Opinion Articles


Slow progress towards the vote for Saudi women


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Saudi Arabian women started registering to vote from August 22, making them the latest in the list of countries whose women gained some measure of enfranchisement this century. The others have also been Arab: Bahrain in 2002, Oman the following year, Kuwait and Qatar in 2005 and the United Arab Emirates in 2006.

Since women first voted in New Zealand in 1893, equal voting has become a standard of society regardless of the political set-up of the nation: communist and fascist dictatorships, theocracies and liberal democracies all found it desirable to rely in part on the support of a female electorate.  However, Arabian and Gulf countries have been an exception, proving resistant to women’s political emancipation, treating it as un-Islamic, despite the enfranchisement of women in Muslim-majority countries such as Iran, Iraq, Pakistan and Indonesia.

These countries had enfranchised women, usually as part of a universal suffrage package, in a project of national redefinition following a nationalist struggle or a popular revolution. Saudi Arabia’s route has been slower and more akin to that which pertained in the United Kingdom. This might seem surprising but Saudi Arabia in the twenty-first century has strong similarities to the state of the UK in the nineteenth century. Both kingdoms could be characterized by their belief that their social institutions and gender divisions are divinely ordained. In both cases theological thought fed into law-making directly: in Saudi Arabia via the ulema, a body of Islamic leaders and jurists, and in the UK through bishops in the House of Lords.

From a wider historical perspective, the slow enfranchisement of women and very gradual spread of representative democracy for both sexes is far from unusual or characteristic only of Muslim societies. In the UK women have voted since 1869 in local elections but the franchise was severely restricted to unmarried women ratepayers. In a manner similar to the way in which women are said to be ‘protected’ by men in conservative Saudi society today, Victorian opponents of women’s suffrage argued that fathers and husbands were responsible for women in all public areas of life under the doctrine of ‘couverture.’ To break with this would be to disturb the divinely ordained natural order of life. This left a loophole for supporters of suffrage: widowed or spinster women who owned property, but had no man to ‘cover’ their rights, could reasonably be given the municipal vote.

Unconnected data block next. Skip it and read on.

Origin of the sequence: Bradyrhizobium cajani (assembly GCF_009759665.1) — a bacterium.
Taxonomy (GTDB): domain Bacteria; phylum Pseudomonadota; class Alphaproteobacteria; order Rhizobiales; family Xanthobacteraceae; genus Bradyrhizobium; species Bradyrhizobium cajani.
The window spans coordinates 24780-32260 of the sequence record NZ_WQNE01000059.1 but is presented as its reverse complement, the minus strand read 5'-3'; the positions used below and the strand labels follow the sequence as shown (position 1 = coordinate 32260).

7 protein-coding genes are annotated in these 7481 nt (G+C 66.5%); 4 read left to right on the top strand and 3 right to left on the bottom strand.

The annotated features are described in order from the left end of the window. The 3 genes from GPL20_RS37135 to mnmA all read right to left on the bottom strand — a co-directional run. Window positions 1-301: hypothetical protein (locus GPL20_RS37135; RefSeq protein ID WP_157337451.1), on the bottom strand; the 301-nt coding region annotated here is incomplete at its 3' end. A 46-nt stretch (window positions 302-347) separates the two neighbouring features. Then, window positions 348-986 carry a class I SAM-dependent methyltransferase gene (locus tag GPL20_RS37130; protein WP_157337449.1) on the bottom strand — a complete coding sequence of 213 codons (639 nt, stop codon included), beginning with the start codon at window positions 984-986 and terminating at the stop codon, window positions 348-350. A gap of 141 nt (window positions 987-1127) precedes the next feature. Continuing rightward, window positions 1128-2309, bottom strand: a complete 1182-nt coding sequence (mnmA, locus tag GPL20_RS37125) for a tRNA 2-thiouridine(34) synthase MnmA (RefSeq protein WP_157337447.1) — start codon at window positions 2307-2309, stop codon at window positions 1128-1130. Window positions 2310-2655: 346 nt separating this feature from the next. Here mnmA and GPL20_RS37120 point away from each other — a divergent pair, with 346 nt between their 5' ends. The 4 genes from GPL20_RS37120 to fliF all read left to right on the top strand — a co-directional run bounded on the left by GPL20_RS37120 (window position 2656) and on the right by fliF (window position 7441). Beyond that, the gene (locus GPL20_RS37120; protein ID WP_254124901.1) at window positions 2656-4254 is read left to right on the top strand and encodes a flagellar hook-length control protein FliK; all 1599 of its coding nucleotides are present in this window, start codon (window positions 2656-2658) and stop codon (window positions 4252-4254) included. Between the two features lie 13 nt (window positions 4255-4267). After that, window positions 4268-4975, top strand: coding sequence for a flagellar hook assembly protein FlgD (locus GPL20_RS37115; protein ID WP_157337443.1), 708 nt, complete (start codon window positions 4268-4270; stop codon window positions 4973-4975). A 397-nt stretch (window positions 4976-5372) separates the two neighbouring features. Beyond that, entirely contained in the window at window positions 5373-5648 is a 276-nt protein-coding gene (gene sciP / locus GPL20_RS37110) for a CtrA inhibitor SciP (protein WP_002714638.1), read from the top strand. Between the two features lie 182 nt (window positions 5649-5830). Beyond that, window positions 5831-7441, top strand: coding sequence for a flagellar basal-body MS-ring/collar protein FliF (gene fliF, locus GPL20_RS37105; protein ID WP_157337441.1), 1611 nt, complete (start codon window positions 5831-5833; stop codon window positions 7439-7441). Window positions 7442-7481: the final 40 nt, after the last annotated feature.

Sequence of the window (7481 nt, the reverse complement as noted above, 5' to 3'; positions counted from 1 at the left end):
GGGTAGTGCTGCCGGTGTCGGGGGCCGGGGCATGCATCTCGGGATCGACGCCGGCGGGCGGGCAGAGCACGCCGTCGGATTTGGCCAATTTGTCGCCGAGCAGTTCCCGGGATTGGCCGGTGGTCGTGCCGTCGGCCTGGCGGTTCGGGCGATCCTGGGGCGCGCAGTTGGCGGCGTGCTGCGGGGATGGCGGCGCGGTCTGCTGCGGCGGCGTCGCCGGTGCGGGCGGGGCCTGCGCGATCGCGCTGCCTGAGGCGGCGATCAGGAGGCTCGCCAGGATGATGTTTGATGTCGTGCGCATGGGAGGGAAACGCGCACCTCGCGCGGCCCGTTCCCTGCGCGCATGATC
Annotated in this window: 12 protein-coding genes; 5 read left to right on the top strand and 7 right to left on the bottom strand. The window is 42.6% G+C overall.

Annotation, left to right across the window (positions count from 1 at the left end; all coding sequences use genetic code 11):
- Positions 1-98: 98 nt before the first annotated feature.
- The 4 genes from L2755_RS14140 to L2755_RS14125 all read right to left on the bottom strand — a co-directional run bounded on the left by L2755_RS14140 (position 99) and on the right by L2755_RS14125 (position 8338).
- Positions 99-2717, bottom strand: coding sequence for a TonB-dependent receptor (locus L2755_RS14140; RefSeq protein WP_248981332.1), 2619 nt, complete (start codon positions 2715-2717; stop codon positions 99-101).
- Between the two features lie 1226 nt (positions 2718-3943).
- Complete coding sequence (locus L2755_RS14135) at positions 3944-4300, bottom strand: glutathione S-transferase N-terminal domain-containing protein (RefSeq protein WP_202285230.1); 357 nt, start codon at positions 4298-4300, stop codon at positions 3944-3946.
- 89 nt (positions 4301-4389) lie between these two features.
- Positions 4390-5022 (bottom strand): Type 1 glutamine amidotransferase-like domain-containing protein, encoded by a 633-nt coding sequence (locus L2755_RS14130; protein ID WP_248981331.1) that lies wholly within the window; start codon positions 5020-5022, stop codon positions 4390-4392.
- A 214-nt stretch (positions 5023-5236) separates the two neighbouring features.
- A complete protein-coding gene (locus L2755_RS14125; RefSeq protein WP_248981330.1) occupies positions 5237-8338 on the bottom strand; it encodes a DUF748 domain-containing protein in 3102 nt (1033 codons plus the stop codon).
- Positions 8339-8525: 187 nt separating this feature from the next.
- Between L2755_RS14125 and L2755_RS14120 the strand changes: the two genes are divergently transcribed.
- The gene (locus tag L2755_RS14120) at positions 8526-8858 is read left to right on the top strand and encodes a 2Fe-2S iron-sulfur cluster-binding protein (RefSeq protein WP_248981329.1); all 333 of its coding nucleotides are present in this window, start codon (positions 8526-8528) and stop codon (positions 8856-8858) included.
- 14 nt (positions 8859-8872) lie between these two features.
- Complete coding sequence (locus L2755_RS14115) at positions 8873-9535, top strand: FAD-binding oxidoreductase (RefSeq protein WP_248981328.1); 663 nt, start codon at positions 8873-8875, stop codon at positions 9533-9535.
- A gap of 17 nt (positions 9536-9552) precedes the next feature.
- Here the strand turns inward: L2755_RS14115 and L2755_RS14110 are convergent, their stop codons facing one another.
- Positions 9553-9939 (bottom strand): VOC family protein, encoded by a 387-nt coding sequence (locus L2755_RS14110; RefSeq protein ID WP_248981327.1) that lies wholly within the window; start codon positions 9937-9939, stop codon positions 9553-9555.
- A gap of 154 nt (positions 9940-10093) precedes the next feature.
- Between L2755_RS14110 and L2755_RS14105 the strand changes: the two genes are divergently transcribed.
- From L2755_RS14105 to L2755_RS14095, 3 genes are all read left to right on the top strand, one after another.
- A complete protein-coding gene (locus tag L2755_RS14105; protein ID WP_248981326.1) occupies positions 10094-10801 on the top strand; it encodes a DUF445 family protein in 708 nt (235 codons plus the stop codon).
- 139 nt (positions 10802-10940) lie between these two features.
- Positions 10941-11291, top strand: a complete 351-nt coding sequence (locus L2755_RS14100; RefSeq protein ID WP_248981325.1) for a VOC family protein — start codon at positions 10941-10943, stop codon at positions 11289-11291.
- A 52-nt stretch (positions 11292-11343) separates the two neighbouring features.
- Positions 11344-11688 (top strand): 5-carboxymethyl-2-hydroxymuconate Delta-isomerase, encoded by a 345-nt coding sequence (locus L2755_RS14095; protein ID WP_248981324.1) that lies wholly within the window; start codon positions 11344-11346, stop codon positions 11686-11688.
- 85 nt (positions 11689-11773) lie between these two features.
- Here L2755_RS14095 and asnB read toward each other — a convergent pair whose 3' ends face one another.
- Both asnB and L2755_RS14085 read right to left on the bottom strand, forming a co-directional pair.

Muslim feminists have similarly been obliged to argue within their opponent’s logic. They say that Islam has been distorted by sharia scholars who wish to attribute misogynist tendencies to Islam that the prophet Muhammad did not possess. They argue that the fears awakened in Muslim men by the Westernisation of the women can be interpreted as simply an instance of their believing that males are able to select what is good in Western civilisation and discard bad elements, while women are supposedly unable to choose correctly.

Differences in the Muslim world’s acceptance of women in the political sphere has led to anomalies between countries that have strained international relations in the twenty-first century. By the 1990s two Muslim-majority states with undeniable enmity to the west, Iraq and Iran, had functioning political systems incorporating women who could vote from 1958 and 1963 respectively. Nations friendly to the west, such as Kuwait, Saudi Arabia and the Gulf states, denied women a place in political life.  The 1991 Gulf War could be seen to have been fought to stop Iraq, with political gender equality in an elected dictatorship in a one-party state, from taking control of the undemocratic kingdom of Kuwait or threatening the even more repressive kingdom of Saudi Arabia. There was considerable comment in the press and broadcast media that service personnel, including servicewomen, were putting their lives at risk in the protection of states in which women had no voice and were subject to numerous restrictions such as the ban on women driving cars in Saudi Arabia.